Yala is the most visited Nationla Park inn Sri Lanka. Yala is home to a variety of Wildlife species and fauna.. Yala is the largest collection of area that is protected in the country. The dry season falls between May and August. The Kumbukkan Oya and the Menik Ganga provide a source of water to animals and fauna during the entire year, keeping the Park healthy. Yala is also considered as one of the 70 most Important Bird Areas (IBAs) in Sri Lanka; expected since it is home to about 215 bird species which includes six endemic species of Sri Lanka. Not only is it the attraction for bird watching. Yala has one of the highest leopard densities in the world.
The Uda Walawe National Park is the place to see Elephants, Sambhur, Deer, Jackal and several varieties of birds. A half day Jeep safari will take you around the Park, giving you a wonderful opportunity to view these animals in their natural habitat – an exciting as well as enlightening experience. The Elephant Transit Home is located on the border of the Park and this is where orphaned baby Elephants are cared for and then released to roam free in the Park. A safari into Uda Walawe will also provide you with an opportunity to visit this Home and watch the cute baby Elephants being fed.
The old Dutch Fort built around the southern city of Galle is one of Sri Lanka’s most famous landmarks. Construction of the Fort was begun around mid 17th century and the British added to it during their time. It encircles Galle city, and features 14 enormous bastions at intervals, the most imposing segment of the Fort being the one where the sun, moon and star glare fiercely out over the peninsula. Set off in the evening for a stroll along the walls of the Fort – undoubtedly the best way to take in the beauty and magnificence of this construction.
One of the most important Hindu temples in the Trincomalee area, Konesvaram is also known as the Temple of the Thousand Pillars, Konesar Temple and Maccakeswaram temple. It is dedicated to the Hindu God Shiva who takes the form of Konesar, and stands on the famous Swami Rock which overlooks the harbor in Trincomalee. Its peak period saw this Temple enjoy a reputation as one of the most visited and therefore richest Temple complexes in Asia. It is once more accessible to visitors following peace in the country, and you can see and admire the bronze idols which bear a strong influence of Chola art forms.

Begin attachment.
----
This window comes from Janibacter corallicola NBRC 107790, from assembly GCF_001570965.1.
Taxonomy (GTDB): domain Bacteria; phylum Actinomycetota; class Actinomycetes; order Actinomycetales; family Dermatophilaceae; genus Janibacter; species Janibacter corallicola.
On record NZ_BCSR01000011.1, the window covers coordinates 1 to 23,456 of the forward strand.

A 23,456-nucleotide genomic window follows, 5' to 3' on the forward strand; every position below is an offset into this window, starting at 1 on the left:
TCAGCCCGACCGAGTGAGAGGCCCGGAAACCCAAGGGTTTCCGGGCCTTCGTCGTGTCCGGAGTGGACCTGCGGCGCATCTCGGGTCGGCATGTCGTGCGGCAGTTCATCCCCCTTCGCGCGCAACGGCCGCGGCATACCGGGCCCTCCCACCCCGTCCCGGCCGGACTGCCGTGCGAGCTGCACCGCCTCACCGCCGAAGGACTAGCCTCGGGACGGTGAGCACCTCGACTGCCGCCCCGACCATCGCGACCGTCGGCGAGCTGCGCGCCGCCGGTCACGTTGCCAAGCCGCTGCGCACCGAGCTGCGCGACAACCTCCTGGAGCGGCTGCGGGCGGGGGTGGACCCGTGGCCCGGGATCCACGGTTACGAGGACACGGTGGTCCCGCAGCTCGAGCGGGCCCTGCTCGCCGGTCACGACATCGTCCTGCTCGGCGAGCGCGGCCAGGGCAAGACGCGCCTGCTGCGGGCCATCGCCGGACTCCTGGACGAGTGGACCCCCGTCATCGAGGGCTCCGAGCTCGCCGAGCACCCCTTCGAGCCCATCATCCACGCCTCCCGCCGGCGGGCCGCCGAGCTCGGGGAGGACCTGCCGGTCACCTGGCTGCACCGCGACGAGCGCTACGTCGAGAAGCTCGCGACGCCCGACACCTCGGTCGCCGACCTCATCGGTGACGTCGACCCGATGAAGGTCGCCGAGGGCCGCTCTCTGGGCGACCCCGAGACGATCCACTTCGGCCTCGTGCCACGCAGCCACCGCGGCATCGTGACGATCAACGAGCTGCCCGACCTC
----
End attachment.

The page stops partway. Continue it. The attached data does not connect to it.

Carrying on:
An extremely popular attraction among locals and tourists, the Kanniya Hot Springs supposedly date back to the era of King Ravana. They have now been converted into bathing wells, and the temperature of the water varies from one to another, and there is a belief that these waters have therapeutic healing powers. According to archeological evidence, the springs belonged to a Buddhist Monastic complex. However they presently come under the purview of the neighbouring Mari Amman Kovil. On any given day, these wells are full of local pilgrims, and it is best to visit during the morning hours as the springs sometimes run dry by afternoon due to over-usage.
Located in the town of Tangalle Mulkirigala is a striking naturally structure rock with amazing temples within caves. The temple dates back to the 3rd century BC and received royal patronage as is established as a Raja Maha Vihara. The rocky steps lead you to a sequence of natural caves and a unique wall of paintings and Buddha statues guide you along to the peak. Some of the latest murals show men in Portugese and Dutch uniforms depicting the arrival and departure of European immigration of Sri Lanka.
Sigiriya is popularly known among tourists as the Lion’s Rock and it dates back to the reign of King Kassapa I, (477 – 495 AD). Sigiriya is located in the central district of Matale in Sri Lanka. The fortress is outlined with a web of gardens, tanks and structures that were established by the King. Kassapa having murdered his father, King Dathusena sought salvation in Sigiriya from his brother’s vengeance. Sigiriya is listed as World Heritage Sites of Sri Lanka.
The Gemological Museum in the City of Gems, Ratnapura, is the perfect place to see, learn and admire the process of Gem mining in Sri Lanka. There is a breathtaking display of samples of precious and semi-precious stones that include Sapphires, Rubies, and Amethysts. In addition there are also exhibited pictures, tools and other items that illustrate the history and methodology of this industry. Entrance to the Museum is free, and you are welcome to visit between 8.30 – 17.30 daily.
Sri Lanka is a land famed for producing some of the most stunning jewels in the world, the Blue Bell which adorns the British crown and the ‘Star of India’ being examples. Ratnapura is the place for gem mining in the island, and a visit to this city would enable you to see the process of digging the pits and washing the gravel containing the gems. You could easily hop into one of the many three wheelers available and travel the short distance to the mines for a very interesting and memorable experience which should not be missed.
This vast forest which covers an area of approximately 11,000ha, is now a UNESCO World Heritage Site. Located quite close to Ratnapura with approaches from other directions as well, this dense rain forest has an amazing variety of flora and fauna, and this has caught the attention of scientists as well as nature lovers who make excursions into the jungle to explore and appreciate its many natural wonders. Among these are cool waterfalls, rushing streams and crystal clear freshwater streams. A lot of attention and emphasis is now being placed on the conservation of this precious treasure that is Sinharaja.